Towards Pluralism: Contending Perspectives in Economic Thought – by John T. Harvey

January 6, 2015

Economics and Finance


The world economy is a mess because economics is a mess. Professor John T. Harvey argues that with too much focus on abstract mathematical puzzles over real-world situations, and the promotion of Neoclassical orthodoxy at the expense of all other perspectives, the discipline of economics is becoming both intellectually impoverished and unable to help rebuild a better economy.


Our discipline has become increasingly insular and irrelevant as it has evolved into a place where practitioners spend their careers solving esoteric mathematical puzzles rather than understanding real-world economic problems. It is full of bright and energetic people who wouldn’t blink if asked to solve a system of equations; ask them how a bank really makes a loan, however, and they would quickly find themselves stumped–this despite the fact that the latter is critical to understanding monetary policy and federal government budgeting.

A number of forces brought economics to this point. For one, as it evolved into a discipline unto itself, so economists’ primary audience became other economists. Their goal shifted from devising solutions to the problems of business people, households and governments to having one of their colleagues say, “Oooh, that’s clever!” It would be as if architects designed buildings not for customers, but the admiration of other architects. Fancy structures with little practical purpose would survive and perhaps even thrive in a world where their utility was negligible.

Of course, if what impressed other architects was how customer-friendly a building was, then no problem. But herein lies another problem. Economists have what has been called physics envy. They want to be perceived as having a very rigorous discipline, where rigour means advanced mathematics and statistics. There is no doubt that these can be very useful tools for organizing our thoughts. Over time, however, the use of advanced mathematical techniques has become the goal in itself, to be pursued independent of the insights it provides. Graduate economics places a very heavy emphasis on math, so much so that the Economics Department at California State University at East Bay felt compelled to post the following warning to their students considering advanced degrees:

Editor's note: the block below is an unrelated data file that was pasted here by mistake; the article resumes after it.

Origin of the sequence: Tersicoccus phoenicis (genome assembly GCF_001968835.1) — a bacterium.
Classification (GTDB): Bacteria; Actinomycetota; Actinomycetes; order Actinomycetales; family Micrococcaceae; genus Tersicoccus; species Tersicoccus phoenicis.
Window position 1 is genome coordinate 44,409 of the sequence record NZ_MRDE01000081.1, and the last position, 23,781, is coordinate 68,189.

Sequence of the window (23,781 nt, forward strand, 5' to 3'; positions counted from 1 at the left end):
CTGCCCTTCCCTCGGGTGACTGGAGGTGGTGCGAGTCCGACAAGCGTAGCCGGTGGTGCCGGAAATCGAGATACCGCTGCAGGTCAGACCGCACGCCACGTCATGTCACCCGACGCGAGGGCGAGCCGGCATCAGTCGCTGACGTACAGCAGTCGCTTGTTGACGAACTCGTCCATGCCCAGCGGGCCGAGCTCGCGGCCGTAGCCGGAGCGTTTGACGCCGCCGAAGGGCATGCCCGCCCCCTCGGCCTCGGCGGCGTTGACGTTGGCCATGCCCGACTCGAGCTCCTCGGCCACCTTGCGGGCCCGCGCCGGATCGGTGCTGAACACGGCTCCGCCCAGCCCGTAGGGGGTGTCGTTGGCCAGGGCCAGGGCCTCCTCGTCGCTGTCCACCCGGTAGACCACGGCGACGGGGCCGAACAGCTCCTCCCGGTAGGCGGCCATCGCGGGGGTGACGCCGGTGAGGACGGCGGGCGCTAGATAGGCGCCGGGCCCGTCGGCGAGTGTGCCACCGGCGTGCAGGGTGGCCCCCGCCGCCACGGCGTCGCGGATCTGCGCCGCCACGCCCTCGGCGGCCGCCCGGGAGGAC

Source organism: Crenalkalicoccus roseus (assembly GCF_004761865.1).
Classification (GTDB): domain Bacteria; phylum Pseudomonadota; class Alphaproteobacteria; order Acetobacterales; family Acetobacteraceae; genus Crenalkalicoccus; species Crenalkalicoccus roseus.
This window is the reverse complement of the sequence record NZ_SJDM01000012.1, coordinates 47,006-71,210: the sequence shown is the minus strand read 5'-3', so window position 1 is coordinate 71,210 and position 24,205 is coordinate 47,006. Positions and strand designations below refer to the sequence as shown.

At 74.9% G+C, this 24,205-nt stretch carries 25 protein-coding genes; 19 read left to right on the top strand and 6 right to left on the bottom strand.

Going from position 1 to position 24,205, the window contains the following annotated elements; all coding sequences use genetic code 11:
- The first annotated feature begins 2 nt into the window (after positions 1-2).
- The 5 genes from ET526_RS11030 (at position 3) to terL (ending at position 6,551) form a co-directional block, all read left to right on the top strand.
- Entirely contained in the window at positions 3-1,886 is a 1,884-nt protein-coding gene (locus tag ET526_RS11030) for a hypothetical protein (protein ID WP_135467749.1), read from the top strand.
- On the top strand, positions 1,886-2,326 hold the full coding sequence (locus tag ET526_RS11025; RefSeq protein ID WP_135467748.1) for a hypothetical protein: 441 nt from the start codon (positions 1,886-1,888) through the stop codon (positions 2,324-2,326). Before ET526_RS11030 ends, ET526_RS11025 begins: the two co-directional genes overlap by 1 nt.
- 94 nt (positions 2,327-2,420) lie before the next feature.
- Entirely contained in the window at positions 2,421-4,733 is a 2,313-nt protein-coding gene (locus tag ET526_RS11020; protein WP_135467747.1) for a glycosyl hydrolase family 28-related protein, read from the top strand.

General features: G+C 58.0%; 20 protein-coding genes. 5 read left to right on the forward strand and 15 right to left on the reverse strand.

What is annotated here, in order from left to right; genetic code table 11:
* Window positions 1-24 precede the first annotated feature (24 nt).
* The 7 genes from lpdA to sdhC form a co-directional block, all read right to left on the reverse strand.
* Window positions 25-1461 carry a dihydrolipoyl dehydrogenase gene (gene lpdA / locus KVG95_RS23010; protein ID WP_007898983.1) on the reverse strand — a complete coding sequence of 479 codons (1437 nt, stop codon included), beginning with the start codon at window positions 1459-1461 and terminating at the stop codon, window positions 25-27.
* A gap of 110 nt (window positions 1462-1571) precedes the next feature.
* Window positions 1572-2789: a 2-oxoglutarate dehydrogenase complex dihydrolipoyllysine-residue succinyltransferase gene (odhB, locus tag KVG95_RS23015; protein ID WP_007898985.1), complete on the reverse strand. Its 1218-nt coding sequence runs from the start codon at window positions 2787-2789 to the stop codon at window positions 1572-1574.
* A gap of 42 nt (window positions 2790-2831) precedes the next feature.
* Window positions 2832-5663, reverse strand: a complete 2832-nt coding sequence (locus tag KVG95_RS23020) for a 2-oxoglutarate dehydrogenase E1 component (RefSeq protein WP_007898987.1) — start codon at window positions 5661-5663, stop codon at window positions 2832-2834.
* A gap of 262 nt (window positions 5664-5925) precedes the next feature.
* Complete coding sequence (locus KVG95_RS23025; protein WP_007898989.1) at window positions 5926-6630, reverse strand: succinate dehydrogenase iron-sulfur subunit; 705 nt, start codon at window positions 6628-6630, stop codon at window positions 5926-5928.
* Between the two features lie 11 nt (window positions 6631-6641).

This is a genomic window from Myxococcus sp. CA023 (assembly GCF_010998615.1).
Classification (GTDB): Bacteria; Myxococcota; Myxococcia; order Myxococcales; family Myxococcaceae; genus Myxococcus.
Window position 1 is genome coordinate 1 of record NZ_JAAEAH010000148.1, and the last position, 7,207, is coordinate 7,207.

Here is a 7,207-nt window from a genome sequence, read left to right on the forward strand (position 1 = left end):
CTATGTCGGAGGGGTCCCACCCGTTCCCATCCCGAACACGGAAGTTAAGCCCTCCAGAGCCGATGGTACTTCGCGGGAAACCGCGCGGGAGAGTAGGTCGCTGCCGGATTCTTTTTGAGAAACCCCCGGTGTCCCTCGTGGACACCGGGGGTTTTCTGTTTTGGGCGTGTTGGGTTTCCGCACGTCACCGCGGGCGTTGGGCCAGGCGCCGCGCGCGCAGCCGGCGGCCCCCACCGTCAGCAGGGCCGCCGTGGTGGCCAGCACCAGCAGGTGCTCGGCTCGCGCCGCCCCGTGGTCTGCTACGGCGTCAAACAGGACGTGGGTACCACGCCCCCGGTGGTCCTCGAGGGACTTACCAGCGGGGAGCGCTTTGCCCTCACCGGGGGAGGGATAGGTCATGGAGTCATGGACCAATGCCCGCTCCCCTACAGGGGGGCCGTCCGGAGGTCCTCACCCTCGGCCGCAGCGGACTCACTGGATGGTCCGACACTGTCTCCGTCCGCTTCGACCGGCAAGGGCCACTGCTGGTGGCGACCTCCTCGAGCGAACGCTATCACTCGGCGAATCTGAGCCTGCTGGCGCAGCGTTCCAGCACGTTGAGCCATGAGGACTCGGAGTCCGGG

Preparing to enter a Ph.D. program in economics requires a lot of time. The courses you need to take are likely to surprise you. If you are contemplating a Ph.D. in economics, chances are that you have taken some economics courses already and that you have enjoyed them and performed well in them. It is natural to assume that this is sufficient to obtain admission to a Ph.D. program; that is, if you major in economics with a high GPA, one might naturally assume this will earn you admission into a solid Ph.D. program. Nothing could be further from the truth! The fact is that competition for a limited number of spots in Ph.D. programs in economics is fiercer than ever, and nowadays no one is accepted without extensive coursework and a high level of performance in mathematics. The level of mathematical preparation that is required for entrance into a Ph.D. program is considerably higher than it was for some of your economics professors at CSUEB when they entered graduate school.

(California State University-East Bay, Department of Economics; emphasis added).